Media Contacts: Steve Lyle, CDFA Public Affairs (916) 654-0462 or email@example.com,
SACRAMENTO, October 26, 2012 – The California State Board of Food and Agriculture will discuss the impact of expiring farm bill programs to the State on November 6, 2012. The meeting will be held from 10:00 a.m. to 2:30 p.m.at the California Department of Food and Agriculture, 1220 ‘N’ Street – Main Auditorium, Sacramento, CA 95814.
“I remain hopeful that Congress will pass a federal farm bill once it reconvenes in mid-November,” said CDFA Secretary Karen Ross. “However, we must move forward with the understanding that with the current expiration of some farm bill programs, dramatic long term impacts will be felt by California’s farmers and ranchers.”
Covering such issues as research, specialty crop programs, dairy assistance, trade, and conservation, the farm bill is omnibus multi-year legislation for major food and farm programs. The legislation funds critical programs such as nutrition assistance (food stamps), technical assistance for farmers and ranchers, invasive species prevention and management, and initiatives that support food production and environmental conservation. The current farm bill, the Food, Conservation, and Energy Act of 2008 expired on September 30, 2012. A continuing resolution has extended a number of programs until March 2013, but more than 30 programs have been immediately impacted. Among these programs are the Market Access Program, the Specialty Crop Block Grant Program, the Specialty Crop Research Initiative, and the Milk Income Loss Contract Program.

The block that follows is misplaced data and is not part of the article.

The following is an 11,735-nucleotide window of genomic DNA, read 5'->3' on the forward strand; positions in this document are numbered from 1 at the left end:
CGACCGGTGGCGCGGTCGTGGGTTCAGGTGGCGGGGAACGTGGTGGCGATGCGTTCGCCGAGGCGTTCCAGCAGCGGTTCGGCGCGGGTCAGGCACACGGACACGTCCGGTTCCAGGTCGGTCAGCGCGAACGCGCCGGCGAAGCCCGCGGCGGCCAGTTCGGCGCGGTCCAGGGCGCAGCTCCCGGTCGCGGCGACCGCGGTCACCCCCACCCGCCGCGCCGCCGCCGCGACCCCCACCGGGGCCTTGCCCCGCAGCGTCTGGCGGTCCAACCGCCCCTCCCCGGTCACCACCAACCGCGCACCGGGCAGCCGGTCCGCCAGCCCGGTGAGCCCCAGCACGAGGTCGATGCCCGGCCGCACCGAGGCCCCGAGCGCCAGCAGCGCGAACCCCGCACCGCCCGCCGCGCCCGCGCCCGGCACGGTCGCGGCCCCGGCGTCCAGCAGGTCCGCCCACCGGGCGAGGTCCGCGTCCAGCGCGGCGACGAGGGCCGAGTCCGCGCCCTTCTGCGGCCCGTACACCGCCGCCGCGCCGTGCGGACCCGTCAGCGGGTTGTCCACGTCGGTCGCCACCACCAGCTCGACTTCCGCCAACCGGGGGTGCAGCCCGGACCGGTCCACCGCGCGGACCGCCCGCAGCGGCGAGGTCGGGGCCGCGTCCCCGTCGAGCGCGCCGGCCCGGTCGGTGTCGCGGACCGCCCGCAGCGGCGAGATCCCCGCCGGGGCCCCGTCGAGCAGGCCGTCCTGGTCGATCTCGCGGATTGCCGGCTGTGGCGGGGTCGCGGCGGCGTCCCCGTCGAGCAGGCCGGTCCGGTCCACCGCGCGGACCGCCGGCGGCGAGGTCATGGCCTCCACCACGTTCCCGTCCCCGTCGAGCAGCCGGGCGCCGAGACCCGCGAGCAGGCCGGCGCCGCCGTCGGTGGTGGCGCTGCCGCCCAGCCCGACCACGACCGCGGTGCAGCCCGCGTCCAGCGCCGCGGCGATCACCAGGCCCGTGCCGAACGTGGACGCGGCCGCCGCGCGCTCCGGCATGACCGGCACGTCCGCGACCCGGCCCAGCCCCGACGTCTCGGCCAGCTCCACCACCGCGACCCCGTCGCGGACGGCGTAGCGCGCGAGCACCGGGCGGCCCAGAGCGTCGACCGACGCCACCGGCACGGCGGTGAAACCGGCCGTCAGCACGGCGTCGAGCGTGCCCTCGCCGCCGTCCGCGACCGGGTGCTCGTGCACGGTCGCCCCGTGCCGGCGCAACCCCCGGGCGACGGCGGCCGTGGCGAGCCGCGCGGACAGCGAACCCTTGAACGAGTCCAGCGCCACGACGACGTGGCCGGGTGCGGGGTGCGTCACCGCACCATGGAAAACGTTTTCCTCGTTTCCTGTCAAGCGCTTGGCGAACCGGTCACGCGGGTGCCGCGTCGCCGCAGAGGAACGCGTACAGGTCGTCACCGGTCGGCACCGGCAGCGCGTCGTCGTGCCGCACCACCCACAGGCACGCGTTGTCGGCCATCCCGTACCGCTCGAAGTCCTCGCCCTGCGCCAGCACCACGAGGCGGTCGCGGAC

Speakers include: Nathan Bowen, National Association of State Departments of Agriculture; Linsey Gallagher, Wine Institute; Jean-Mari Peltier, USDA’s National Agricultural Research, Extension, Education, and Economic Advisory Board; Helene Wright, USDA, Animal and Plant Health Inspection Service; Michael Marsh, Western United Dairymen; Cathy Calfo, California Certified Organic Farmers (CCOF); and Barry Bedwell, California Grape and Tree Fruit League.
“California’s farmers and ranchers need to reach out to their Congressional Representatives about the importance and value of farm bill programs,” said Craig McNamara, President of the California State Board of Food and Agriculture. “Without this communication, we run the risk of losing programs of importance to our state and nation.”
The California State Board of Food and Agriculture advises the governor and the CDFA secretary on agricultural issues and consumer needs. The state board conducts forums that bring together local, state and federal government officials, agricultural representative and citizens to discuss current issues of concern to California agriculture.
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